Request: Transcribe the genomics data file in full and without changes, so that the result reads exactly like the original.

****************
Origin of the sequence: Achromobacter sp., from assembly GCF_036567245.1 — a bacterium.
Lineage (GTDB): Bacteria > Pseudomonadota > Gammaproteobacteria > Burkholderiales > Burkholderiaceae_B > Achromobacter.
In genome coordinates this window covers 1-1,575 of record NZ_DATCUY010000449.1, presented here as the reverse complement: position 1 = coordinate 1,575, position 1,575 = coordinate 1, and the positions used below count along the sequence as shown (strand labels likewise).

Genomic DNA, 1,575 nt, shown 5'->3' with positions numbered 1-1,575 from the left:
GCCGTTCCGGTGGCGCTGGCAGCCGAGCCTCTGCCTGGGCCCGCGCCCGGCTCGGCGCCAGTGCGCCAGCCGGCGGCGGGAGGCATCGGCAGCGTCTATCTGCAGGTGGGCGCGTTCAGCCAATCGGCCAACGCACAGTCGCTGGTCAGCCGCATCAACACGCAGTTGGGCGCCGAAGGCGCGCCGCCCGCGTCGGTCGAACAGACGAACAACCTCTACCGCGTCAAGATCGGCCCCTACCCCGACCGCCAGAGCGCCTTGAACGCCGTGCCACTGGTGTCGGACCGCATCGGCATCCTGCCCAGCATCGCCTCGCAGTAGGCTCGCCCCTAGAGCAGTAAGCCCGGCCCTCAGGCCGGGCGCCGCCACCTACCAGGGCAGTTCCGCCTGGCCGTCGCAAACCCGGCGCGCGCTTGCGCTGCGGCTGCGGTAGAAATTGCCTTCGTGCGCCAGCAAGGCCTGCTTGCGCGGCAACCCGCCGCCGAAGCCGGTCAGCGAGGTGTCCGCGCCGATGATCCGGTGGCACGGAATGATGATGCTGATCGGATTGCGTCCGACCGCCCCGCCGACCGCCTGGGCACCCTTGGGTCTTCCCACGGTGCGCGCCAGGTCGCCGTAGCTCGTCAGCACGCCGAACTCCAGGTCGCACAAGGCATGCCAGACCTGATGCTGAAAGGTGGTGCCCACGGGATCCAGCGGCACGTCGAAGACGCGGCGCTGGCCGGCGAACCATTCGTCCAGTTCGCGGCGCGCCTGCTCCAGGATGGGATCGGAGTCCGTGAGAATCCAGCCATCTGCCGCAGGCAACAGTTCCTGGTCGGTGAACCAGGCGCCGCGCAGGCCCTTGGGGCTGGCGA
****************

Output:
Origin of the sequence: Achromobacter sp., from assembly GCF_036567245.1 — a bacterium.
Lineage (GTDB): Bacteria > Pseudomonadota > Gammaproteobacteria > Burkholderiales > Burkholderiaceae_B > Achromobacter.
In genome coordinates this window covers 1-1,575 of record NZ_DATCUY010000449.1, presented here as the reverse complement: position 1 = coordinate 1,575, position 1,575 = coordinate 1, and the positions used below count along the sequence as shown (strand labels likewise).

Genomic DNA, 1,575 nt, shown 5'->3' with positions numbered 1-1,575 from the left:
GCCGTTCCGGTGGCGCTGGCAGCCGAGCCTCTGCCTGGGCCCGCGCCCGGCTCGGCGCCAGTGCGCCAGCCGGCGGCGGGAGGCATCGGCAGCGTCTATCTGCAGGTGGGCGCGTTCAGCCAATCGGCCAACGCACAGTCGCTGGTCAGCCGCATCAACACGCAGTTGGGCGCCGAAGGCGCGCCGCCCGCGTCGGTCGAACAGACGAACAACCTCTACCGCGTCAAGATCGGCCCCTACCCCGACCGCCAGAGCGCCTTGAACGCCGTGCCACTGGTGTCGGACCGCATCGGCATCCTGCCCAGCATCGCCTCGCAGTAGGCTCGCCCCTAGAGCAGTAAGCCCGGCCCTCAGGCCGGGCGCCGCCACCTACCAGGGCAGTTCCGCCTGGCCGTCGCAAACCCGGCGCGCGCTTGCGCTGCGGCTGCGGTAGAAATTGCCTTCGTGCGCCAGCAAGGCCTGCTTGCGCGGCAACCCGCCGCCGAAGCCGGTCAGCGAGGTGTCCGCGCCGATGATCCGGTGGCACGGAATGATGATGCTGATCGGATTGCGTCCGACCGCCCCGCCGACCGCCTGGGCACCCTTGGGTCTTCCCACGGTGCGCGCCAGGTCGCCGTAGCTCGTCAGCACGCCGAACTCCAGGTCGCACAAGGCATGCCAGACCTGATGCTGAAAGGTGGTGCCCACGGGATCCAGCGGCACGTCGAAGACGCGGCGCTGGCCGGCGAACCATTCGTCCAGTTCGCGGCGCGCCTGCTCCAGGATGGGATCGGAGTCCGTGAGAATCCAGCCATCTGCCGCAGGCAACAGTTCCTGGTCGGTGAACCAGGCGCCGCGCAGGCCCTTGGGGCTGGCGA